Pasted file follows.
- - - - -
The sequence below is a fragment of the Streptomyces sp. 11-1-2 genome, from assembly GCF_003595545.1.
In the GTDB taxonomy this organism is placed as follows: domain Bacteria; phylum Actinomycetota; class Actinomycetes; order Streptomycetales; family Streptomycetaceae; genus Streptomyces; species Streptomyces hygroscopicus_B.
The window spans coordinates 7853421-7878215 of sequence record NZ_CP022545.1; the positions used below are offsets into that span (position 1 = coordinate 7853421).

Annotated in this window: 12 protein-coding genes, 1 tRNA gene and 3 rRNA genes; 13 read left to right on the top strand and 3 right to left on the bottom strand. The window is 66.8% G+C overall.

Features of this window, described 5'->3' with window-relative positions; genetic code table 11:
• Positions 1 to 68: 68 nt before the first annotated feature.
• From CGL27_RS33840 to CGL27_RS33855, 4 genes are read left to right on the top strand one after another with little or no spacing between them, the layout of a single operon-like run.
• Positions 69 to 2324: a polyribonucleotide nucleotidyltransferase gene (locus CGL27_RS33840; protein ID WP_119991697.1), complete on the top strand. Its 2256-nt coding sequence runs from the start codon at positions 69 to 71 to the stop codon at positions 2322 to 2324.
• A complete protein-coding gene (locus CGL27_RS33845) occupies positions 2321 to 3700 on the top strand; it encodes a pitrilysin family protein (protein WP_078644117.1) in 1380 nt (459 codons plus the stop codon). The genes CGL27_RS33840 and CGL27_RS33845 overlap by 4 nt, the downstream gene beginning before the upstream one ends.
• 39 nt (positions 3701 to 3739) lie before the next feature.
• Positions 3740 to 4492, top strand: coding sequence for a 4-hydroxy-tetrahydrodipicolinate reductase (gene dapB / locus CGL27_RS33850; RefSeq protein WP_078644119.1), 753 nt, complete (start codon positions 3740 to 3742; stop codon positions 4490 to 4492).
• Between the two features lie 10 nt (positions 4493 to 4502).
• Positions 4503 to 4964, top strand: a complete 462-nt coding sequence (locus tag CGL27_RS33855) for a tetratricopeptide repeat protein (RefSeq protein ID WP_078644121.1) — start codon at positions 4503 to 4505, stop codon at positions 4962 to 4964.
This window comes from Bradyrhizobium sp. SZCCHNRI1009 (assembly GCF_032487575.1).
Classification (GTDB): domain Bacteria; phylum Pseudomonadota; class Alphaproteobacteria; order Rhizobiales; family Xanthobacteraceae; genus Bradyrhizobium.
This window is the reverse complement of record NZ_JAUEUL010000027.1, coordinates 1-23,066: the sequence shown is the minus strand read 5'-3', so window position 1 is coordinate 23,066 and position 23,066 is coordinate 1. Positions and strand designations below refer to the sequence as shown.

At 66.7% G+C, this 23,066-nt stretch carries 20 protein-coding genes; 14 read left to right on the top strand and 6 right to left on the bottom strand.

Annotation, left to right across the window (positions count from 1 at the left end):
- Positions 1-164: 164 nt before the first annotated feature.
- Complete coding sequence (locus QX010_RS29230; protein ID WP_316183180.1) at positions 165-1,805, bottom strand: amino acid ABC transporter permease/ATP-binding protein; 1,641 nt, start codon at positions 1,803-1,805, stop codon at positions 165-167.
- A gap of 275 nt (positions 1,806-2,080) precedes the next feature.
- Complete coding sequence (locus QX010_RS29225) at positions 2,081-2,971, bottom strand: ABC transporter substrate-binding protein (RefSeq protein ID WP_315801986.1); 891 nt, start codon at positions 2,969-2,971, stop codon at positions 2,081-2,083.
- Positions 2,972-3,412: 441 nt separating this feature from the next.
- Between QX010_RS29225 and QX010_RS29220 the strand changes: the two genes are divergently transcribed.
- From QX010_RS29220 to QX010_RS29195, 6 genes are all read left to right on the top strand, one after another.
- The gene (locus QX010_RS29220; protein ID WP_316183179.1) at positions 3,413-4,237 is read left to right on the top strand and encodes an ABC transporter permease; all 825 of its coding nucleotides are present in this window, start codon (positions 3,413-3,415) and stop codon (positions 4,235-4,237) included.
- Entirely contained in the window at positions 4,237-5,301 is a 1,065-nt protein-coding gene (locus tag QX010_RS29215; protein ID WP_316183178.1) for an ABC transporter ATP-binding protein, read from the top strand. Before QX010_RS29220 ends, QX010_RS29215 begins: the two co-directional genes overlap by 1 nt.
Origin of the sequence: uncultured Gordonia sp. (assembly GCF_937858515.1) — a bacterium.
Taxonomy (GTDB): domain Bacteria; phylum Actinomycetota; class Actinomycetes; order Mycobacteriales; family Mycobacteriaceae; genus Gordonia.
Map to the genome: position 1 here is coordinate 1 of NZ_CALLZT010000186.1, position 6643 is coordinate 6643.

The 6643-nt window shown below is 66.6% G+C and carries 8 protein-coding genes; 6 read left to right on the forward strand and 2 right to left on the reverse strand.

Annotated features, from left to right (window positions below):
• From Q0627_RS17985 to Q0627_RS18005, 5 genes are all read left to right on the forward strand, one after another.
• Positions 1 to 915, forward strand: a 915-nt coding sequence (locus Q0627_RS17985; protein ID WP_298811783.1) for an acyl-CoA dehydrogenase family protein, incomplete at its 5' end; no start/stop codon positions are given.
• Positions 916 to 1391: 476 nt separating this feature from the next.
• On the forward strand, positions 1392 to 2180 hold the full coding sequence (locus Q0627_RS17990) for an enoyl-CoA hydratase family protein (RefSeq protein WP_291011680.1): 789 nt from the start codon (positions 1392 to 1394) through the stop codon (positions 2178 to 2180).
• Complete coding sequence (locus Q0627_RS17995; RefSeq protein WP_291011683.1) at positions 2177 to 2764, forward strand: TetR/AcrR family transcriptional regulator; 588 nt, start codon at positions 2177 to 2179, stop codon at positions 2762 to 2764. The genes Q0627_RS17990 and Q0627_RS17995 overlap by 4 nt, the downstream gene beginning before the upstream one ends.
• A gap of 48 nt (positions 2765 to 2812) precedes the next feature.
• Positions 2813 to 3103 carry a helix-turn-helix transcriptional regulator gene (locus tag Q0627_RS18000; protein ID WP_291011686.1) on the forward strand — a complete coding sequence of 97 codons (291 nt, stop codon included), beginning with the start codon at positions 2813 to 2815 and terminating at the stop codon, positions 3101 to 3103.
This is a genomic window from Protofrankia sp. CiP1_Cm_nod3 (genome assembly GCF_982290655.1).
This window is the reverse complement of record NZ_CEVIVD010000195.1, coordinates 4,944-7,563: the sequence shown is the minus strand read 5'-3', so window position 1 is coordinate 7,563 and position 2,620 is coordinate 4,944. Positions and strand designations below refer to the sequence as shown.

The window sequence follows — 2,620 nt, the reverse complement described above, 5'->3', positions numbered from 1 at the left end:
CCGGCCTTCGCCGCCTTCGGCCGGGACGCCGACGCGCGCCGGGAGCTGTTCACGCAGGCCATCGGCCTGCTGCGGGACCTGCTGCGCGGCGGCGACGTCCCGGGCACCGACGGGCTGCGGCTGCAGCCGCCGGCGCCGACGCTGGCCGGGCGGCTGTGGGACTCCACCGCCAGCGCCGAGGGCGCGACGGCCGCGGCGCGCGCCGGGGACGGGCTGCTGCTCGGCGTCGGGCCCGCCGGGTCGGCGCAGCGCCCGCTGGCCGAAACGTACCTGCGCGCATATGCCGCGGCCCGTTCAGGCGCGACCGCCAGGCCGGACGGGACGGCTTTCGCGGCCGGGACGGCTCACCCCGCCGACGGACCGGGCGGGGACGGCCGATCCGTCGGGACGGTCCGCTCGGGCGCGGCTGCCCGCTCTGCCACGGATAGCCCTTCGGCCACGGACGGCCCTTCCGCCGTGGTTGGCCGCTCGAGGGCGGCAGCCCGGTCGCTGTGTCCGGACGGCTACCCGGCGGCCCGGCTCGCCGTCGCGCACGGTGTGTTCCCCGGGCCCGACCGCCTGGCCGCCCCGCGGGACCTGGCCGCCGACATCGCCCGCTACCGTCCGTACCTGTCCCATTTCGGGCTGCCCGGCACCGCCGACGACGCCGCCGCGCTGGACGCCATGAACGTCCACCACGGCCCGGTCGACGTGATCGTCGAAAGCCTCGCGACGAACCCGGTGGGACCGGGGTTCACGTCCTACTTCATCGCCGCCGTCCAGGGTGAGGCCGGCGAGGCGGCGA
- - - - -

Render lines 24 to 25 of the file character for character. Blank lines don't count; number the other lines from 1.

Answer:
- Between QX010_RS29225 and QX010_RS29220 the strand changes: the two genes are divergently transcribed.
- From QX010_RS29220 to QX010_RS29195, 6 genes are all read left to right on the top strand, one after another.